Chinese giant Lenovo has been focusing on the wearables segment of late, and has announced a series of affordable products. In April this year, the company launched the new HX03 Cardio and HX03F Spectra in the Indian market. Priced at Rs. 2,999, the HX03F Spectra is the more expensive of the two, and boasts of features such as heart rate sensing, sleep tracking, and an IP68 water resistance rating. We put this fitness tracker to the test to find out whether it can give its competitors such as the Xiaomi Mi Band 2 a run for their money.
The Lenovo HX03F Spectra has a detachable strap that can be pulled off to reveal a USB plug for charging on the tracker unit itself. We have previously reviewed three other fitness trackers in this price range with similar designs - the Ambrane Flexi Fit, Fastrack Reflex, and Amzer Fitzer. This means that the tracker can be charged by plugging it directly into any USB charger or USB port on a computer. Once fitted back into its band, there is little or no chance of it falling out. The fitness tracker is light at 20g, and its silicone strap was extremely comfortable throughout our test period. The strap is black, so this band could pass off as a compact watch, but there are no colour options.
The buckle is fairly simple and there are holes to suit a wide range of wrist sizes. One of the highlights of this fitness band is the IP68 rating, which means is water and dust resistant. As per international standards, IP68 guarantees protection from water even when submerged up to 3m deep, and complete protection against dust ingress. In our testing, the fitness band was unaffected by splashes of water, and even worked fine after we submerged it in water for about five minutes at a stretch.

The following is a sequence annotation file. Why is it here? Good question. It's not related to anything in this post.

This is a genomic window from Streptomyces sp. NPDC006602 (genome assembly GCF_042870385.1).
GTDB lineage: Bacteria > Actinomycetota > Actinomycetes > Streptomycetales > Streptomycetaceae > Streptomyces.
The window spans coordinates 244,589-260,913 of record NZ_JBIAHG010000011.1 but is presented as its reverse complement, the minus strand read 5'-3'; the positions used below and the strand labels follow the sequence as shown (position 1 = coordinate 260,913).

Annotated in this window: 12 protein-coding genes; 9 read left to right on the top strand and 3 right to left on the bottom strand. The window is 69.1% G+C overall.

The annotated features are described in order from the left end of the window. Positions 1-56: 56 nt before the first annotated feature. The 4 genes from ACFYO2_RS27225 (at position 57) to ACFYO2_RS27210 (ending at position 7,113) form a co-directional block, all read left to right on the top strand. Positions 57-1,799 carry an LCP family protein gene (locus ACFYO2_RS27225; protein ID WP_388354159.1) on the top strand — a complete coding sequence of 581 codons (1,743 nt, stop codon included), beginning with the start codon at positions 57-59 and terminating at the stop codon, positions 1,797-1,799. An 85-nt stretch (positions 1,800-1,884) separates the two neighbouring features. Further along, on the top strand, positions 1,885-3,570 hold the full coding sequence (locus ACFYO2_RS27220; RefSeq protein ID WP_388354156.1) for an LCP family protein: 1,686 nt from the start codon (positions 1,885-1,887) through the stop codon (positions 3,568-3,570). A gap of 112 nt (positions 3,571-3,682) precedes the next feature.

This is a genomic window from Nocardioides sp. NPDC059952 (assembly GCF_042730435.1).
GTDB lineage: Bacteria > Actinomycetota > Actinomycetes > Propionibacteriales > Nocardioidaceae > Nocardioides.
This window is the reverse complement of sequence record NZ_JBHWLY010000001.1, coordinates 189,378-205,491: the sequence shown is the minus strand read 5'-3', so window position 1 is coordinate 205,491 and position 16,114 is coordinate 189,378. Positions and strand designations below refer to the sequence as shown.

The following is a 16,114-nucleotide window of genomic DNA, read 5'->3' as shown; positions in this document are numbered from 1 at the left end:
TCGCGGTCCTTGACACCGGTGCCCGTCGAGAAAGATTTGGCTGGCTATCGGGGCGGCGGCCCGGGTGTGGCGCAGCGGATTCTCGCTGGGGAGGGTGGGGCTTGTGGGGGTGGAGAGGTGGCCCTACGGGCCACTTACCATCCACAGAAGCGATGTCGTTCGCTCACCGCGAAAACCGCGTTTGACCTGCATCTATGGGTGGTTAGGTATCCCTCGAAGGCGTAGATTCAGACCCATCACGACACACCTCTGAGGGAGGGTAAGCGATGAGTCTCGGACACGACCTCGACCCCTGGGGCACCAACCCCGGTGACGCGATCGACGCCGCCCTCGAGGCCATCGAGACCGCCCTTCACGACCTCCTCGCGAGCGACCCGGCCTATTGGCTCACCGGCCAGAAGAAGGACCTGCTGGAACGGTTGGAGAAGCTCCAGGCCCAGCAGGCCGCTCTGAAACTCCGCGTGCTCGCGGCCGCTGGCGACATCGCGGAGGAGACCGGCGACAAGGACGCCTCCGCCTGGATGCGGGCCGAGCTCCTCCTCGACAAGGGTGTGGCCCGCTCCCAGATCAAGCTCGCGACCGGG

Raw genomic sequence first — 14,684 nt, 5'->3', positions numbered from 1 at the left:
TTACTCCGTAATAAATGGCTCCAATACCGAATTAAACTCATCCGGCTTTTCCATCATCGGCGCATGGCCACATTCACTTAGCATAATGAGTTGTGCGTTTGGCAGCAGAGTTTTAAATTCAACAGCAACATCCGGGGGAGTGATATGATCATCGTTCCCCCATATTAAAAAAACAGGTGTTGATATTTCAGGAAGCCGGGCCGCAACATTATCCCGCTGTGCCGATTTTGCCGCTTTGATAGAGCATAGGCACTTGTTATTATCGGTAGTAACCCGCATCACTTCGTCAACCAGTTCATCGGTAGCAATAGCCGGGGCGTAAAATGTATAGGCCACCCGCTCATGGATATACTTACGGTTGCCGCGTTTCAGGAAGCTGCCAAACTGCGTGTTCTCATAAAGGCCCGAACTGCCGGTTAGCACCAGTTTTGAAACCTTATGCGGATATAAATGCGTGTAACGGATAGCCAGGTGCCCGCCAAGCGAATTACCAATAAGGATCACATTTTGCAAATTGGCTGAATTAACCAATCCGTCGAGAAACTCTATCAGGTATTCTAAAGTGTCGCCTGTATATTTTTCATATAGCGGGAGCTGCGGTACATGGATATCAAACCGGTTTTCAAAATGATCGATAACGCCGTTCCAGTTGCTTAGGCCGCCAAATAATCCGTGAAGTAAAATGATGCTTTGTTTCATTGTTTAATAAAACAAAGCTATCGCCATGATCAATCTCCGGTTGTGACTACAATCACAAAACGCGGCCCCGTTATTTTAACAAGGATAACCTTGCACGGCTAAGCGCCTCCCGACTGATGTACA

The 0.96-inch OLED screen on the Lenovo HX03F Spectra is quite dull. Marketing images of the device show a rather vibrant and colourful display, however the resolution is only 80x160 pixels, and its overall quality doesn't look as good. That said, this band is currently available at a best buy price of Rs. 2,299, and we wouldn't expect stellar display quality at this price point.
The Lenovo HX03F Spectra does not have a touchscreen. The interface is controlled by a button below the display. You can cycle between cards - more on them later - with a single touch, or long-press for three seconds on a card to access its menu. This makes for a frustrating experience, especially in the middle of a run or training session.
Turn the band around and you'll see the heart rate sensor at the back. When Auto Measure is turned on, the sensor emits a sharp blinking light. This doesn't get disabled automatically when you take the band off, and can be annoying. You have to turn it off yourself through the Lenovo Healthy app.
The UI of the Lenovo HX03F Spectra consists of six feature cards that you cycle through - Clock/ Home, Sport mode, Step counter, Heart rate monitor, Find my phone, and Info. The first card shows the clock widget, a countdown for your daily step goal, the date, day, and battery level. You can customise the appearance of the clock, but the basic digital option seemed to be the only one that was clearly visible. The other analogue options are just not suited for the small, pixelated display.
Sport mode is for users looking to track their vitals, steps, and the duration of an activity session. In our experience, contrary to the regular mode, heart rate tracking turned out to be slightly inaccurate with the band showing higher-than-usual heart beats even during rest periods in the middle of a run. This is in comparison with a Mio Fuse fitness band, which also boasts of heart rate sensing as a primary feature.